The Obama White House added fuel today to the fiery debate over whether grey wolves still need federal protections. Those protections vanished a year-and-a-half ago in Wisconsin, Minnesota, and Michigan. Now, the administration wants to end the endangered status for other wolves in the lower 48 states, with the exception of a fledgling population of Mexican wolves in the southwestern U.S. Most wolves live in 10 states, Wisconsin included. A number of scientists and members of Congress say protections need to continue, so a steady stream of wolves from the 10 states can move elsewhere. In an interview with the AP, director Dan Ashe of the U.S. Fish and Wildlife Service said a species that nearly became extinct in the last century has rebounded nicely with over 61-hundred wolves roaming the western Great Lakes and Northern Rockies. Wisconsin has more than twice as many wolves than what wildlife experts expected when the species was reintroduced almost four decades ago. Last year, Wisconsin wolf hunters were much more successful than many had predicted. It took only about half of the planned season to shoot the state's quota of 117. Wolf hunts have killed around 1,600 animals nationally in the past few years - and with federal protections out of the way, state wildlife agencies have shot problem wolves that have damaged livestock and farm crops. Even so, animal rights' groups continue to oppose state control of wolves. A lawsuit was filed a few months to put Wisconsin wolves back under federal protections.


The Wisconsin State Senate will soon decide whether veterans should have preference over others in registering for UW and technical college classes. The state Assembly passed the bill 94-1 yesterday. Middleton Democrat Diane Hesselbein sponsored the bill with the goal of saving state tax dollars, by trying to get more veterans to graduate before their federal GI benefits expire. Students need to use up their federal benefits before the state GI package kicks in. The veterans tuition has applied to UW campuses, and the new bill would extend it to technical colleges starting next year.


The UW Board of Regents voted this morning to seek state approval to grant the first pay raises to university employees since 2008. Meeting in Milwaukee, the Board agreed to ask the State Employment Relations Office to include UW employees in any pay hikes given to other state workers across-the-board. The Regents also sought autonomy to use its own resources to grant further salary increases in order to keep talented faculty and staffers from moving elsewhere. Board member John Drew said UW staffers have gone way too long without raises - and they need to understand they have the Regents' support. UW officials say their employees have been shut out of pay hikes for five years due to furloughs, and the Act-10 requirements to pay more of their own health care and retirement costs.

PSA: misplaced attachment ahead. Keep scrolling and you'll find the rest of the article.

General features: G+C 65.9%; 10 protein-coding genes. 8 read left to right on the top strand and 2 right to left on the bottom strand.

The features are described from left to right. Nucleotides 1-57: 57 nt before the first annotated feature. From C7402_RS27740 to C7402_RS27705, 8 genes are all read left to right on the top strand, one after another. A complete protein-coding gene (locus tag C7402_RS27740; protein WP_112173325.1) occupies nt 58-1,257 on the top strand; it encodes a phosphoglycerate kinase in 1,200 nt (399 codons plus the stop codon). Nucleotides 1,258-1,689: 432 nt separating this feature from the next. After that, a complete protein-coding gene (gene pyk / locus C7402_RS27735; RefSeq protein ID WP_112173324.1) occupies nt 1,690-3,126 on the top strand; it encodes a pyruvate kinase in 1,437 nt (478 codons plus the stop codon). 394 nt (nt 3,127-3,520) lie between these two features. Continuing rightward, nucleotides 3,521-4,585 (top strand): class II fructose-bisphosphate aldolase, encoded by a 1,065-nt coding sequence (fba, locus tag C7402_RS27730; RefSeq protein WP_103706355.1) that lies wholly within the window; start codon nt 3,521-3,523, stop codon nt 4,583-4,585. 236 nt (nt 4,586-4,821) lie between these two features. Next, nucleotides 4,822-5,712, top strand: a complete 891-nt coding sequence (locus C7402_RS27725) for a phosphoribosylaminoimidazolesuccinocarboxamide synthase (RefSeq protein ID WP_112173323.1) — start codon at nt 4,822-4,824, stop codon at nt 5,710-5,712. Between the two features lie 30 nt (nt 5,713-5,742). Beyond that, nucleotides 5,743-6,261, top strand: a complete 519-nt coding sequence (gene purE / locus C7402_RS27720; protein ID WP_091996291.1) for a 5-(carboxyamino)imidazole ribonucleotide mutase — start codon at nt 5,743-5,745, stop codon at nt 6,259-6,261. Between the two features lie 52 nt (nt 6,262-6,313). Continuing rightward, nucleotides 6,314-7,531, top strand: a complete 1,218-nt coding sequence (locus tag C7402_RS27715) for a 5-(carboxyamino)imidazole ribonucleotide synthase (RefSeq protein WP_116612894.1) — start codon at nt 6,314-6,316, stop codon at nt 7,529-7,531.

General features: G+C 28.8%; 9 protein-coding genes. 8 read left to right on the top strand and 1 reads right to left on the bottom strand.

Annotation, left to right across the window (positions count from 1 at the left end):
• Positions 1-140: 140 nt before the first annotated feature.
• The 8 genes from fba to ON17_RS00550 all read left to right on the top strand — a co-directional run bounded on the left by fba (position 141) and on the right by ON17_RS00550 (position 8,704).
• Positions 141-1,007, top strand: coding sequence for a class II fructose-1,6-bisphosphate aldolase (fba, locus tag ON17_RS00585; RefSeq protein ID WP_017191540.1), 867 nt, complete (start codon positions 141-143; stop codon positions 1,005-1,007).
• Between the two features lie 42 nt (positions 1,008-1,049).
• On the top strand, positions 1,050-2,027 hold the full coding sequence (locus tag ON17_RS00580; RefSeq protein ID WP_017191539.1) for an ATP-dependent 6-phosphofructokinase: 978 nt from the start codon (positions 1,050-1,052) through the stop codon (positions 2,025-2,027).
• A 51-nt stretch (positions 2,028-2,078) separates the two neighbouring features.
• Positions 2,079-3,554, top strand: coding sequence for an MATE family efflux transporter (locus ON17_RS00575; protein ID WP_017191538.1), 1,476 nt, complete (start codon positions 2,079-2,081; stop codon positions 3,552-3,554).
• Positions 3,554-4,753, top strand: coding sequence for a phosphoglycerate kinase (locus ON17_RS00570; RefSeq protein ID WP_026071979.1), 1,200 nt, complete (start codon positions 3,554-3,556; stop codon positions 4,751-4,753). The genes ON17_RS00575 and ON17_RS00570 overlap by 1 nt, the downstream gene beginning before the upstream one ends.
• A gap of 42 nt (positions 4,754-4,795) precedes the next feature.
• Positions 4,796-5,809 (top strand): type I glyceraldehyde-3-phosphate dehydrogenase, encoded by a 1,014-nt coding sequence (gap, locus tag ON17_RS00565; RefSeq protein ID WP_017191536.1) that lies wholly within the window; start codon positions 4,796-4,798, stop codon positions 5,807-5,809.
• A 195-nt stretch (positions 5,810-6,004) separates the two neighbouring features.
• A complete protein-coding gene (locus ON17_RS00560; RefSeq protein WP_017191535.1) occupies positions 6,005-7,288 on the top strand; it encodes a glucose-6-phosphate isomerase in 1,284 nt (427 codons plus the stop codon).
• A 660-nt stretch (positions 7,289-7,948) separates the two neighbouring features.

Lots of Wisconsinites will want to hit the road once summer finally gets here. State Attorney General J.B. Van Hollen is warning travel-hungry residents to be wary of scams - especially those involving time-share units. In April, five employees of the Thor Corporation's travel club were charged for allegedly scamming Wisconsinites out of free trips or money. Right now, the Justice Department is handling a pair of complaints against travel clubs in the Appleton and Waukesha areas for alleged marketing violations and misrepresentation. Van Hollen says he's urging people to "do their homework" before committing hundreds or thousands of dollars to what may be a scam. He says to be wary of unsolicited calls and messages from companies you're not familiar with, know that robo-call solicitations are illegal, don't believe things that seem too good to be true, don't take high-pressure sales tactics, ask for specifics, don't give out credit card information, check out the company's reputation before agreeing to anything, and use only licensed brokers. Also, Van Hollen says that if one time-share seller scams you, another may offer to help get your money back - if you pay them.